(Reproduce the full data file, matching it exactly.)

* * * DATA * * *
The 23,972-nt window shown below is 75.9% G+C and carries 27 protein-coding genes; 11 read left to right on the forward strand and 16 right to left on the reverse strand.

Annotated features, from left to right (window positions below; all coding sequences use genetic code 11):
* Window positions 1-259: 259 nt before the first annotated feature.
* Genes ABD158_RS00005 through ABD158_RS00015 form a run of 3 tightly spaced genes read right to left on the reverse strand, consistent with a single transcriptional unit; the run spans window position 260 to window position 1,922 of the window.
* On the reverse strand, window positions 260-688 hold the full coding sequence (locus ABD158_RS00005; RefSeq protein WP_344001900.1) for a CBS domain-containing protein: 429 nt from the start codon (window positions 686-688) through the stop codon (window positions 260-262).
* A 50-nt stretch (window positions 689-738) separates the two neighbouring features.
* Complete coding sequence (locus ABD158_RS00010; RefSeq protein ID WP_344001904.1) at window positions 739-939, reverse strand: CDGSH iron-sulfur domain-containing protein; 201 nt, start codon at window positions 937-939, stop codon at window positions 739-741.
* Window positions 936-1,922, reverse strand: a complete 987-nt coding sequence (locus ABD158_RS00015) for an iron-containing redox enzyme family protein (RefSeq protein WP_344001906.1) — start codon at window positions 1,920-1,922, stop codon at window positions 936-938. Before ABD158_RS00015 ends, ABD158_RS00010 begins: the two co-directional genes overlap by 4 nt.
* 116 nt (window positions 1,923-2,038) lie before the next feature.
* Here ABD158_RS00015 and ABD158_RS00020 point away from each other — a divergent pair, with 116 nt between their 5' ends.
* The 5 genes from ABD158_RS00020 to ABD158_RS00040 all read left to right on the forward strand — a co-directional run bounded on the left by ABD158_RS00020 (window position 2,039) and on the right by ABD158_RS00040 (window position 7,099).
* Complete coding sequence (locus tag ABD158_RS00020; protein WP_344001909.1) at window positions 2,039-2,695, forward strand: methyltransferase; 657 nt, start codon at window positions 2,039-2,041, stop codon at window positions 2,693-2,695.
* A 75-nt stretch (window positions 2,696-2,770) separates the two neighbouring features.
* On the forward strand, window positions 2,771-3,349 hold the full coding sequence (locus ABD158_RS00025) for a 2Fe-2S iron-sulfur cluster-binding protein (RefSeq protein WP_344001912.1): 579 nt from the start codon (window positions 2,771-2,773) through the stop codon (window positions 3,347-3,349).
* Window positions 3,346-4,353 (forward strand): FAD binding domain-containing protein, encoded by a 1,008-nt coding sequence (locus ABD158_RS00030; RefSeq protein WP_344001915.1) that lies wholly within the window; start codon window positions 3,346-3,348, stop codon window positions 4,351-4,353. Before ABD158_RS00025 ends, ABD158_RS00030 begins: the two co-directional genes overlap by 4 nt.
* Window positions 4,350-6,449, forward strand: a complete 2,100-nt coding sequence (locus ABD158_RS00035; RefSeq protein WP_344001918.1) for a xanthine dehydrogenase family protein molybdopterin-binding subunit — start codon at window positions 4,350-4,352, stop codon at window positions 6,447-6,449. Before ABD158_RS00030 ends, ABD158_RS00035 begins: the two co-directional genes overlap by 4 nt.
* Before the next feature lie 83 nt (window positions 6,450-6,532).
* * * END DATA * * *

The 23,972-nt window shown below is 75.9% G+C and carries 27 protein-coding genes; 11 read left to right on the forward strand and 16 right to left on the reverse strand.

Annotated features, from left to right (window positions below; all coding sequences use genetic code 11):
* Window positions 1-259: 259 nt before the first annotated feature.
* Genes ABD158_RS00005 through ABD158_RS00015 form a run of 3 tightly spaced genes read right to left on the reverse strand, consistent with a single transcriptional unit; the run spans window position 260 to window position 1,922 of the window.
* On the reverse strand, window positions 260-688 hold the full coding sequence (locus ABD158_RS00005; RefSeq protein WP_344001900.1) for a CBS domain-containing protein: 429 nt from the start codon (window positions 686-688) through the stop codon (window positions 260-262).
* A 50-nt stretch (window positions 689-738) separates the two neighbouring features.
* Complete coding sequence (locus ABD158_RS00010; RefSeq protein ID WP_344001904.1) at window positions 739-939, reverse strand: CDGSH iron-sulfur domain-containing protein; 201 nt, start codon at window positions 937-939, stop codon at window positions 739-741.
* Window positions 936-1,922, reverse strand: a complete 987-nt coding sequence (locus ABD158_RS00015) for an iron-containing redox enzyme family protein (RefSeq protein WP_344001906.1) — start codon at window positions 1,920-1,922, stop codon at window positions 936-938. Before ABD158_RS00015 ends, ABD158_RS00010 begins: the two co-directional genes overlap by 4 nt.
* 116 nt (window positions 1,923-2,038) lie before the next feature.
* Here ABD158_RS00015 and ABD158_RS00020 point away from each other — a divergent pair, with 116 nt between their 5' ends.
* The 5 genes from ABD158_RS00020 to ABD158_RS00040 all read left to right on the forward strand — a co-directional run bounded on the left by ABD158_RS00020 (window position 2,039) and on the right by ABD158_RS00040 (window position 7,099).
* Complete coding sequence (locus tag ABD158_RS00020; protein WP_344001909.1) at window positions 2,039-2,695, forward strand: methyltransferase; 657 nt, start codon at window positions 2,039-2,041, stop codon at window positions 2,693-2,695.
* A 75-nt stretch (window positions 2,696-2,770) separates the two neighbouring features.
* On the forward strand, window positions 2,771-3,349 hold the full coding sequence (locus ABD158_RS00025) for a 2Fe-2S iron-sulfur cluster-binding protein (RefSeq protein WP_344001912.1): 579 nt from the start codon (window positions 2,771-2,773) through the stop codon (window positions 3,347-3,349).
* Window positions 3,346-4,353 (forward strand): FAD binding domain-containing protein, encoded by a 1,008-nt coding sequence (locus ABD158_RS00030; RefSeq protein WP_344001915.1) that lies wholly within the window; start codon window positions 3,346-3,348, stop codon window positions 4,351-4,353. Before ABD158_RS00025 ends, ABD158_RS00030 begins: the two co-directional genes overlap by 4 nt.
* Window positions 4,350-6,449, forward strand: a complete 2,100-nt coding sequence (locus ABD158_RS00035; RefSeq protein WP_344001918.1) for a xanthine dehydrogenase family protein molybdopterin-binding subunit — start codon at window positions 4,350-4,352, stop codon at window positions 6,447-6,449. Before ABD158_RS00030 ends, ABD158_RS00035 begins: the two co-directional genes overlap by 4 nt.
* Before the next feature lie 83 nt (window positions 6,450-6,532).